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Where could I find a list of all of the microchips released by Intel, including microprocessors, Rams, roms, storage devices. Etc.

I have checked Wikipedia, and they have the processors, but not any of the RAM, ROM, or other chips.

I found the collectors guide to vintage Intel microchips But that only covers 1969 to 1975. And in 1995 their website launched. So I need the time period from 1975-1995.

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    Even if such a resource existed, there is no guarantee it'll be around for longer than an internet moment. Hard to see this as on-topic for Retro.SE. – user12 Nov 20 '18 at 21:39
  • yeah, sorry i dont really know where to put this. i was turned away from superuser, and history doesn't cover computers. its a difficult question. – Shadow Nov 20 '18 at 21:54
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    I guess these sorts of queries aren't always a good fit for the SE model. Like I said, even if such a thing existed, the information is destined to be out of date in no time. – user12 Nov 20 '18 at 21:57
  • i know, i want it for older models. if i want to find out newer chips i just need to go to their website under the web archive. its before the internet that i need. – Shadow Nov 20 '18 at 21:58
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Where could I find a list of all of the microchips released by Intel, including microprocessors, Rams, roms, storage devices. Etc.

Oh, that's a simple one: Get the Databooks

Intel, like any other manufacturer, has a good history of publishing big volumes of databooks and even more datasheets. At least all basic chips that ever made it into production (and many that didn't) are listed there. This only excludes special customer versions and developments - but usually these are 'only' variations of otherwise available ones.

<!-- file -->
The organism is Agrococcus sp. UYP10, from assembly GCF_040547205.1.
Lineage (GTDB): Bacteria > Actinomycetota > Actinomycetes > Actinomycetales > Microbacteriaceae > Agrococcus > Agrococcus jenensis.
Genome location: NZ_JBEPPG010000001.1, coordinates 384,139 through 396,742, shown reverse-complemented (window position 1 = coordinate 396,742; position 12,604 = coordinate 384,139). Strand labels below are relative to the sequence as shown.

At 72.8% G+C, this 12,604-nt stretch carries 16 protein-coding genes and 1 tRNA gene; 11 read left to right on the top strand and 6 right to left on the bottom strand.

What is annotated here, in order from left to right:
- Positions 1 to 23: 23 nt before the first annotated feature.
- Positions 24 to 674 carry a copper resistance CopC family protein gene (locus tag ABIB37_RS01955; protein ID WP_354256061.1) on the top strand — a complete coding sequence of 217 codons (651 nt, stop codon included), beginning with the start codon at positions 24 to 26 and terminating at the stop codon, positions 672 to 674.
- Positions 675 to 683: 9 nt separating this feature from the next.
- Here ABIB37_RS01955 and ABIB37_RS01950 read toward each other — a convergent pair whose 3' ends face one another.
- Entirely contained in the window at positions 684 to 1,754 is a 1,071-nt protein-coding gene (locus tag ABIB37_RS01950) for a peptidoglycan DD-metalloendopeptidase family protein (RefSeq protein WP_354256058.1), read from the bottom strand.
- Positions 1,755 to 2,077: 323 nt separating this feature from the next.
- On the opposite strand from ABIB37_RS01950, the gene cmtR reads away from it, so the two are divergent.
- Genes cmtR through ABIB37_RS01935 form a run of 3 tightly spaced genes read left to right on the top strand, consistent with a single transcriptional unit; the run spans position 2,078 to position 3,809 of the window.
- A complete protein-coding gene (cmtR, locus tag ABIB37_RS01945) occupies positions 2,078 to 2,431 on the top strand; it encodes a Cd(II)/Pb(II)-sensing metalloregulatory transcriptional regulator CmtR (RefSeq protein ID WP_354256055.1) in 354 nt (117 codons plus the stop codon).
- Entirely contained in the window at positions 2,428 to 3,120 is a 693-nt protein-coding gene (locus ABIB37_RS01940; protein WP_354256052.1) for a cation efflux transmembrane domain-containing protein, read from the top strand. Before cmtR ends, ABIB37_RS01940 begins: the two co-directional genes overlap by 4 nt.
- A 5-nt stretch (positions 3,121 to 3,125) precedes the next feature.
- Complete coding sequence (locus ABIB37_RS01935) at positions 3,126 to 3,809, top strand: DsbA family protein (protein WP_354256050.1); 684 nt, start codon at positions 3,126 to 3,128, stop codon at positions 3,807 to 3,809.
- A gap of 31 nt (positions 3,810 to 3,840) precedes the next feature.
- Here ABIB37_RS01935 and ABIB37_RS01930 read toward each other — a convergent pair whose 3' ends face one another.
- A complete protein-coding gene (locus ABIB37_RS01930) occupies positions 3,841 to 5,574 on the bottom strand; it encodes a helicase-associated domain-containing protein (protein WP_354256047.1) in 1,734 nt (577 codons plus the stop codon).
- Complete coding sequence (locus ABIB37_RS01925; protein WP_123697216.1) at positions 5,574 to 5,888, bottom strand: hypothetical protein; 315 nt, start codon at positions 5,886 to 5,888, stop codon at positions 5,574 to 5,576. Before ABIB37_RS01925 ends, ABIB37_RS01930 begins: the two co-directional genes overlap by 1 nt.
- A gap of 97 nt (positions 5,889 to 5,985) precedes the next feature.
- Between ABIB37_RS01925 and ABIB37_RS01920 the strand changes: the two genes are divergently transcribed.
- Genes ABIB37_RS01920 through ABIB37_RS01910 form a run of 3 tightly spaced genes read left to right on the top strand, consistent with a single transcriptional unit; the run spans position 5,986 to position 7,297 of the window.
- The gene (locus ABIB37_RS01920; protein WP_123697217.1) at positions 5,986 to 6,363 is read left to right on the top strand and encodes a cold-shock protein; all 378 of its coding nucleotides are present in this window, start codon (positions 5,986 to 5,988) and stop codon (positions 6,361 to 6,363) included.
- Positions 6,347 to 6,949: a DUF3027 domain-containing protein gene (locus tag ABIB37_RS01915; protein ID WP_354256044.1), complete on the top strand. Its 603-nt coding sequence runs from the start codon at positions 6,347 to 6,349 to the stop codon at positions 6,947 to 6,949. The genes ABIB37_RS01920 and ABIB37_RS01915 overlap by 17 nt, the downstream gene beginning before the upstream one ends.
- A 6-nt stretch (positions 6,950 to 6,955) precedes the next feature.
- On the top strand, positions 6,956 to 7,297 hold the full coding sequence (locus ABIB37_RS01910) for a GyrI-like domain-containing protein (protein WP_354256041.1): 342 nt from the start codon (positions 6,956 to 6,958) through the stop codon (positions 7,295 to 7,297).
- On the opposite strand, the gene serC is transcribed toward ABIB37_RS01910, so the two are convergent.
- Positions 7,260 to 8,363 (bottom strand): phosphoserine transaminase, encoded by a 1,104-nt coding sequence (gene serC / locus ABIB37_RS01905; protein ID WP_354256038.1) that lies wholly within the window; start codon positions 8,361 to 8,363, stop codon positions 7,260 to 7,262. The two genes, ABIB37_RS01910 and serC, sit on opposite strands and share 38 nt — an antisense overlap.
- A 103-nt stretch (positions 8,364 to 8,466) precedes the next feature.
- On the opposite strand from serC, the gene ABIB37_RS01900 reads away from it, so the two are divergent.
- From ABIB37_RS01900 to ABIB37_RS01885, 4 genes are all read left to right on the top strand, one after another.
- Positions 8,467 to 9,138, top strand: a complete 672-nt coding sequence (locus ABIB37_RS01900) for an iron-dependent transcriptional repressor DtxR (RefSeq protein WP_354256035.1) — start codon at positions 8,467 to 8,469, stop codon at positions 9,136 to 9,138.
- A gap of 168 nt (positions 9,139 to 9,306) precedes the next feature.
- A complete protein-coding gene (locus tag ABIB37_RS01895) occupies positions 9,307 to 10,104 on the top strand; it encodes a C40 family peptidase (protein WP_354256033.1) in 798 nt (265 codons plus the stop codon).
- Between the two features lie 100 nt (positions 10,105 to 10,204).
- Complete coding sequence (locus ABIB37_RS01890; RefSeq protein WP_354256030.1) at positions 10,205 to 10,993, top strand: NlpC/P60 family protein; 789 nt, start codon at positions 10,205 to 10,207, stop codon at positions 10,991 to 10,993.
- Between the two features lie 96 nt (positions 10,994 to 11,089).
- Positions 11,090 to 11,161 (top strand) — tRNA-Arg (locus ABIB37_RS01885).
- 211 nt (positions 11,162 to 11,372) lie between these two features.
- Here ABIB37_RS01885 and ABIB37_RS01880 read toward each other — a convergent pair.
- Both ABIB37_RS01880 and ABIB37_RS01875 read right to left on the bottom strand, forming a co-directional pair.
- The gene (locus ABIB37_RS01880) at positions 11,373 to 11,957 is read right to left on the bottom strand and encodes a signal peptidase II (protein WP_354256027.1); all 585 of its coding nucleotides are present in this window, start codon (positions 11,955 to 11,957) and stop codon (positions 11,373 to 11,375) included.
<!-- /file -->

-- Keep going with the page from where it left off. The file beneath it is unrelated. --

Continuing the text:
Beside having them on shelf (*1), there's always Bitsavers Component Archive. In the case of Intel they offer next to all databooks between 1975 and 1996. Download and enjoy :))


*1 - Seriously, there is almost nothing as satisfying as a whole wall covered with databooks :))

  • Thank you so much. That's exactly what I was looking for. – Shadow Nov 20 '18 at 22:22
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    Oh, and it's got basically every chip manufacterers databooks as well. I'm giddy :) Thank you so much. – Shadow Nov 20 '18 at 22:26
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    Bitsavers (and it's mirrors) is one of the greatest sites as all. Unlike Archive.Org, no bells and whistles, just the plain PDF. Always my first stop for hard information. I mean, serious, a site offering information about the Cogar System 4 ... heaven :)) – Raffzahn Nov 20 '18 at 22:42
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    Another useful thing that Bitsavers has, if you're looking for a component but don't know who would have manufactured it, are the books that collected data from multiple manufacturers and organized and indexed them by category rather than manufacturer, e.g. IC Master. So if you wanted to know, say, what the fastest memory you could buy in 1984 was, you can just download that year's book and scan the memory index to find the best option. – Jules Nov 21 '18 at 4:56
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    "There is almost nothing as satisfying as a whole wall covered with databooks" +1 – DrSheldon Nov 22 '18 at 3:19

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